So I want to suggest that pleasure is deep — and that this isn't true just for higher level pleasures like art, but even the most seemingly simple pleasures are affected by our beliefs about hidden essences. So take food. Would you eat this? Well, a good answer is, "It depends. What is it?" Some of you would eat it if it's pork, but not beef. Some of you would eat it if it's beef, but not pork. Few of you would eat it if it's a rat or a human. Some of you would eat it only if it's a strangely colored piece of tofu. That's not so surprising.
But what's more interesting is how it tastes to you will depend critically on what you think you're eating. So one demonstration of this was done with young children. How do you make children not just be more likely to eat carrots and drink milk, but to get more pleasure from eating carrots and drinking milk — to think they taste better? It's simple, you tell them they're from McDonald's. They believe McDonald's food is tastier, and it leads them to experience it as tastier.
How do you get adults to really enjoy wine? It's very simple: pour it from an expensive bottle. There are now dozens, perhaps hundreds of studies showing that if you believe you're drinking the expensive stuff, it tastes better to you. This was recently done with a neuroscientific twist. They get people into a fMRI scanner, and while they're lying there, through a tube, they get to sip wine. In front of them on a screen is information about the wine. Everybody, of course, drinks exactly the same wine. But if you believe you're drinking expensive stuff, parts of the brain associated with pleasure and reward light up like a Christmas tree. It's not just that you say it's more pleasurable, you say you like it more, you really experience it in a different way.
Or take sex. These are stimuli I've used in some of my studies. And if you simply show people these pictures, they'll say these are fairly attractive people. But how attractive you find them, how sexually or romantically moved you are by them, rests critically on who you think you're looking at. You probably think the picture on the left is male, the one on the right is female. If that belief turns out to be mistaken, it will make a difference. (Laughter) It will make a difference if they turn out to be much younger or much older than you think they are. It will make a difference if you were to discover that the person you're looking at with lust is actually a disguised version of your son or daughter, your mother or father. Knowing somebody's your kin typically kills the libido. Maybe one of the most heartening findings from the psychology of pleasure is there's more to looking good than your physical appearance. If you like somebody, they look better to you. This is why spouses in happy marriages tend to think that their husband or wife looks much better than anyone else thinks that they do.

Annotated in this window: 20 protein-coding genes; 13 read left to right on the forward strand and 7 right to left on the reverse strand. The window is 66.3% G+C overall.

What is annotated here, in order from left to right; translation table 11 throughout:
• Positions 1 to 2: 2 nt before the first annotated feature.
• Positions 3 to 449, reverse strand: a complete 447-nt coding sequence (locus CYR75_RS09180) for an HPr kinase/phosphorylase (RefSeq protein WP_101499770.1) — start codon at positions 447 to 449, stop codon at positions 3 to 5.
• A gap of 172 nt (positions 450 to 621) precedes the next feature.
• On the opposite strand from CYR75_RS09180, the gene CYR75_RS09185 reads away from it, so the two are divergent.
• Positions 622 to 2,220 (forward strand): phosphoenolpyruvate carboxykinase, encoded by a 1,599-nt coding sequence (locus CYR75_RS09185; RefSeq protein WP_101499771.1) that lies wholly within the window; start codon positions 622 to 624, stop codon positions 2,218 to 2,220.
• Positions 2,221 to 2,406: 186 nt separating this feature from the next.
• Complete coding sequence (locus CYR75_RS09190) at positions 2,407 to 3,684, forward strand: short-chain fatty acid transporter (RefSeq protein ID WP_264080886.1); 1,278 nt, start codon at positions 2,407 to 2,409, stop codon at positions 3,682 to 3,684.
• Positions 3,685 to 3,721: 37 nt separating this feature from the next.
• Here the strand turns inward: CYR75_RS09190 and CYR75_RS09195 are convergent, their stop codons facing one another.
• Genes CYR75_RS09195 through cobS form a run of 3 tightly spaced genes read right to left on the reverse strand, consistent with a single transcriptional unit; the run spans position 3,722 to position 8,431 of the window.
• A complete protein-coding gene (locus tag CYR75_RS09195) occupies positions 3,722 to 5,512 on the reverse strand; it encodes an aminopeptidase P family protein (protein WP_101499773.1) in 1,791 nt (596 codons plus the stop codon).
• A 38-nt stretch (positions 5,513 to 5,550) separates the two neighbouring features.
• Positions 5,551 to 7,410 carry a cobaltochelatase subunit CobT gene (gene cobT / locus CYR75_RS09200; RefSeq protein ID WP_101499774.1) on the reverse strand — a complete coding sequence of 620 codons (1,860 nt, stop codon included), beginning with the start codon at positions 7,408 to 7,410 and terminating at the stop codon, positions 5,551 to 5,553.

A particularly dramatic example of this comes from a neurological disorder known as Capgras syndrome. So Capgras syndrome is a disorder where you get a specific delusion. Sufferers of Capgras syndrome believe that the people they love most in the world have been replaced by perfect duplicates. Now often, a result of Capgras syndrome is tragic. People have murdered those that they loved, believing that they were murdering an imposter. But there's at least one case where Capgras syndrome had a happy ending. This was recorded in 1931. "Research described a woman with Capgras syndrome who complained about her poorly endowed and sexually inadequate lover." But that was before she got Capgras syndrome. After she got it, "She was happy to report that she has discovered that he possessed a double who was rich, virile, handsome and aristocratic." Of course, it was the same man, but she was seeing him in different ways.